Thursday, December 4, 2008

A Faith Culture Devotional (review)

My next book Zondervan gave me the opportunity to pre-screen is A Faith and Culture Devotional. BY Kelly Kullberg and Lael Arrington. It came out Dec. 1.

It is a compilation of very brief devotional readings focused on the following topics: Theology, History, Philosophy, Science, Literature, Arts and Contemporary Culture. One article on each topic for 15 weeks worth of reading. This makes the book quite large for a devotional (considering many are 30-60 days as opposed to over 100). I appreciated the length and organization of the devotional as much as any aspect. This was very well done.

The articles are composed almost exclusively by experts in any given field. There is the occaional pastor/grad student article, but they are few and far between. The reader can be assured that they are reading scholarly accurate presentations. Another plus.

How were the devotionals? Short. Very short, two pages max. Another plus. Out of roughly 100 devotionals, I would say about 10 were phenomenal, life changing perspectives. 20 were quite good. 50 were mediochre. and the last 20 were basically terrible. Unfortunately, the vast majority of these devotions were simply not unique. I came to the book expecting it to be like nothing I've ever read. In fact, it was basically a right-wing conservative evangelical diatribe on how the heavens declare the glory of God, and the arts demonstrate humankind's falleness.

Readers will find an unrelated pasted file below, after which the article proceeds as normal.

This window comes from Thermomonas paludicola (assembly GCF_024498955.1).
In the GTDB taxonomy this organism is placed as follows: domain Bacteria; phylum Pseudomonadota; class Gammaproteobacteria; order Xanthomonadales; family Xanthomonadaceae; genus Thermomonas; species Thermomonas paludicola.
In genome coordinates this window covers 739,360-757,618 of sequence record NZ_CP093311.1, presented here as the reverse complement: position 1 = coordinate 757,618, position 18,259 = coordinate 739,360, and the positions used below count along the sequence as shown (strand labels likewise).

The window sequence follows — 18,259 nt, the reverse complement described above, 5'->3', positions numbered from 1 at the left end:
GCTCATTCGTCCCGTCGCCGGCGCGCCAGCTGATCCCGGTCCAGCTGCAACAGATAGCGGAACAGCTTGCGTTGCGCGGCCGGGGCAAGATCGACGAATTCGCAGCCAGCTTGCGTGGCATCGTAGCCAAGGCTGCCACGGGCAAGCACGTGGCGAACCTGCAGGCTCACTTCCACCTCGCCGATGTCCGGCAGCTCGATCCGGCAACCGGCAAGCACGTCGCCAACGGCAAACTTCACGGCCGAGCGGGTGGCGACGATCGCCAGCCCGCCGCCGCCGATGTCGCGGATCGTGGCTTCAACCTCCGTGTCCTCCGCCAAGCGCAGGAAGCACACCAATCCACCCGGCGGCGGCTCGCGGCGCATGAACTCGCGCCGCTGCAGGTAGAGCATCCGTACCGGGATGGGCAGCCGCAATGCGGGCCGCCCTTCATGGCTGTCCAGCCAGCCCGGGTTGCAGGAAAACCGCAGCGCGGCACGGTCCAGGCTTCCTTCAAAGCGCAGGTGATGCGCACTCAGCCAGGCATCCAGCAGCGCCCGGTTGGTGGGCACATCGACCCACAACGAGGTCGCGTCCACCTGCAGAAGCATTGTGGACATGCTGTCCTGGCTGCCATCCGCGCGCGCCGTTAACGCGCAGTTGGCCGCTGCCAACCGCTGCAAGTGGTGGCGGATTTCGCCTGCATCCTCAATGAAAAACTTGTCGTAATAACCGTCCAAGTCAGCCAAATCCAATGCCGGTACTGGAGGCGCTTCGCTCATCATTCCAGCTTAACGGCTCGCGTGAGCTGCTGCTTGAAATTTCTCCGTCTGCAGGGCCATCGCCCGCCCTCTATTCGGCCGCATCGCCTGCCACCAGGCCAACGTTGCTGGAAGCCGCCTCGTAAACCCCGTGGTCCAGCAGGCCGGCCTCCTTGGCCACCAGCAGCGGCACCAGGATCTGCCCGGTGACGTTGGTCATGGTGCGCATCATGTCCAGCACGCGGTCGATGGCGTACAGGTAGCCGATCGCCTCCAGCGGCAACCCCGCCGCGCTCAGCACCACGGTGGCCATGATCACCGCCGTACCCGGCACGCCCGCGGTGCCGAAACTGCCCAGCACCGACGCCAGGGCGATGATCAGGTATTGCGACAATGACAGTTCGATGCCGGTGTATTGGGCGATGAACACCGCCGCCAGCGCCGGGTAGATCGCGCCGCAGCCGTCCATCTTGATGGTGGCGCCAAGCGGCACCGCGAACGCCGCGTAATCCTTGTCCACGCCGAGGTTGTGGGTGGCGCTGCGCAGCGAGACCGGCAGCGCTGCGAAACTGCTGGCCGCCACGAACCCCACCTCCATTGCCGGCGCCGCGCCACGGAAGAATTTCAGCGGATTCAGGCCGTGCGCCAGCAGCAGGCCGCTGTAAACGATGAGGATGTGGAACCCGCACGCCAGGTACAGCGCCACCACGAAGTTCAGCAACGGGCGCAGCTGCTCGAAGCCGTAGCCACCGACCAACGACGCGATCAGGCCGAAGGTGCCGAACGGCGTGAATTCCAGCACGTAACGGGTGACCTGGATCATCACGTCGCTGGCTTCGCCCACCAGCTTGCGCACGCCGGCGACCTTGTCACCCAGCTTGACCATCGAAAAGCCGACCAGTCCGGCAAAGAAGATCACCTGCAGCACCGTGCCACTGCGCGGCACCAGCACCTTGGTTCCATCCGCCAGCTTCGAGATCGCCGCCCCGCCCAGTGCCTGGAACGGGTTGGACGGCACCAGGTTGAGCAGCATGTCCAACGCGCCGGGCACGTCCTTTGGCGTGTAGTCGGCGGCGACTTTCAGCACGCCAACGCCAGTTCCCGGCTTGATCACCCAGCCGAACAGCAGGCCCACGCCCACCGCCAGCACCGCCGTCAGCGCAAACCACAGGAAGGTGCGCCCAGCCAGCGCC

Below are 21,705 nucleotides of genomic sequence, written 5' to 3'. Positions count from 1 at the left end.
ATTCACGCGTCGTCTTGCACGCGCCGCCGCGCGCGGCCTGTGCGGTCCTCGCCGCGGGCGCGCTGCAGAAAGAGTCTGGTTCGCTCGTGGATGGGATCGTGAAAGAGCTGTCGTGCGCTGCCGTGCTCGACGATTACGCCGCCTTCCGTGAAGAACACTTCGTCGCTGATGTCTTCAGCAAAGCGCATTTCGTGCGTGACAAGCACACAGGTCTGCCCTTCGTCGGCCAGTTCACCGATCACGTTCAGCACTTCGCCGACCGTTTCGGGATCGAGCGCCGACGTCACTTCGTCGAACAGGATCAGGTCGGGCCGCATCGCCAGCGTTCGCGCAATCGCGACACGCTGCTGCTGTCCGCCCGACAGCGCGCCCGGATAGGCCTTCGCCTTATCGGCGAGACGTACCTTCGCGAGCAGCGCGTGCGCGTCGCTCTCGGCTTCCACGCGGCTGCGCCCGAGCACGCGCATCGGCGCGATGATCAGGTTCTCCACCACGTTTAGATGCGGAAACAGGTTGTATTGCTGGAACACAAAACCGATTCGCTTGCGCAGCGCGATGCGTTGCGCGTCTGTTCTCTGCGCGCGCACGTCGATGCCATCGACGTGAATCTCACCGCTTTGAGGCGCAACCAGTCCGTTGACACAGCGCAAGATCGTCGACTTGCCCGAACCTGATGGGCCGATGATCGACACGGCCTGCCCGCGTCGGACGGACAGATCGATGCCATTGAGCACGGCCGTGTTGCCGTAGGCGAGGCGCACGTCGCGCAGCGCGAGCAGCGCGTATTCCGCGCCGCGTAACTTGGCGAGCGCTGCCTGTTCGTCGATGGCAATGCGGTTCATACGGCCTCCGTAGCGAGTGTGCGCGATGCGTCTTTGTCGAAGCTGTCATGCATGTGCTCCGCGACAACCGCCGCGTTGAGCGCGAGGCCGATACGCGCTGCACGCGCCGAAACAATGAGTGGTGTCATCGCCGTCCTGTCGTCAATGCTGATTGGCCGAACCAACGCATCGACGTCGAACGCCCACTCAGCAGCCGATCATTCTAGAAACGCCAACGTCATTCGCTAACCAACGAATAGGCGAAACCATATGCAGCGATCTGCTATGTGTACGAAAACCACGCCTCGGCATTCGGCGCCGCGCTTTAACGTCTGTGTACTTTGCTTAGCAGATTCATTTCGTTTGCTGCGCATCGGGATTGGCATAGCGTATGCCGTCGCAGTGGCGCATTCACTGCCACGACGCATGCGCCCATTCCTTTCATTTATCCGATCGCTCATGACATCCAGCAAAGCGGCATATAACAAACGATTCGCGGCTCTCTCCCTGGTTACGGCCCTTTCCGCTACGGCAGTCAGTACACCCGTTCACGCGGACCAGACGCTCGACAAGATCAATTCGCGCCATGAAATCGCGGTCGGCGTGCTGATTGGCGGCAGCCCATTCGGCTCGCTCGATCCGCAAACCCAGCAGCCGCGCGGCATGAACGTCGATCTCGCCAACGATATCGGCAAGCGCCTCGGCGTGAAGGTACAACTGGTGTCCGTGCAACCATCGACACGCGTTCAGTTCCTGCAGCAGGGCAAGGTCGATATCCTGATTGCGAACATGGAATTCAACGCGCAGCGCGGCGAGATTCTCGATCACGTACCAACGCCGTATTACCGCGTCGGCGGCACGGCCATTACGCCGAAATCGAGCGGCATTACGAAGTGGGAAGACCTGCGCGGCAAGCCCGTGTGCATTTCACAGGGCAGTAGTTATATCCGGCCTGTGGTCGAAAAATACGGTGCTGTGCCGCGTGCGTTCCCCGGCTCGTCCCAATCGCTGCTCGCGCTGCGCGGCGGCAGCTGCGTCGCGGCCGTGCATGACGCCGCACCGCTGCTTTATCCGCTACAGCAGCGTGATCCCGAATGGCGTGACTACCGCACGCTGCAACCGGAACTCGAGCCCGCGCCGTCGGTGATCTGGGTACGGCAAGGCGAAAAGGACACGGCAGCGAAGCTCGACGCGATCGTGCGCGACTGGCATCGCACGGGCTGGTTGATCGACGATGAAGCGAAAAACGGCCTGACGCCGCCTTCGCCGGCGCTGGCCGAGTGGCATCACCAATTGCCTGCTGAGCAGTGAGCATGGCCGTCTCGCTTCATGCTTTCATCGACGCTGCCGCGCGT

Who is it for? College students and those who have never heard about how faith and culture interact, or who have never read some of the ancient voices in the church. It is very good for a basic overview of faith and culture. It is not good for a fresh, unique, perspective.

The good: Short devotionals, some excellent ones, very cool demonstrations of how great God is, a variety of authors (though kullberg seems to show up an awful lot). Excellent introduction. Awesome questions for reflection at the end of each chapter (best part of the book imo). Good structure.

The bad: not unique, attempts to show how faith and culture interact, but only gives a conservative perspective. Often times the devotionals are just attacks against liberal perspectives on evolution, philosophy, or theology. Not necessarily christo-centric.

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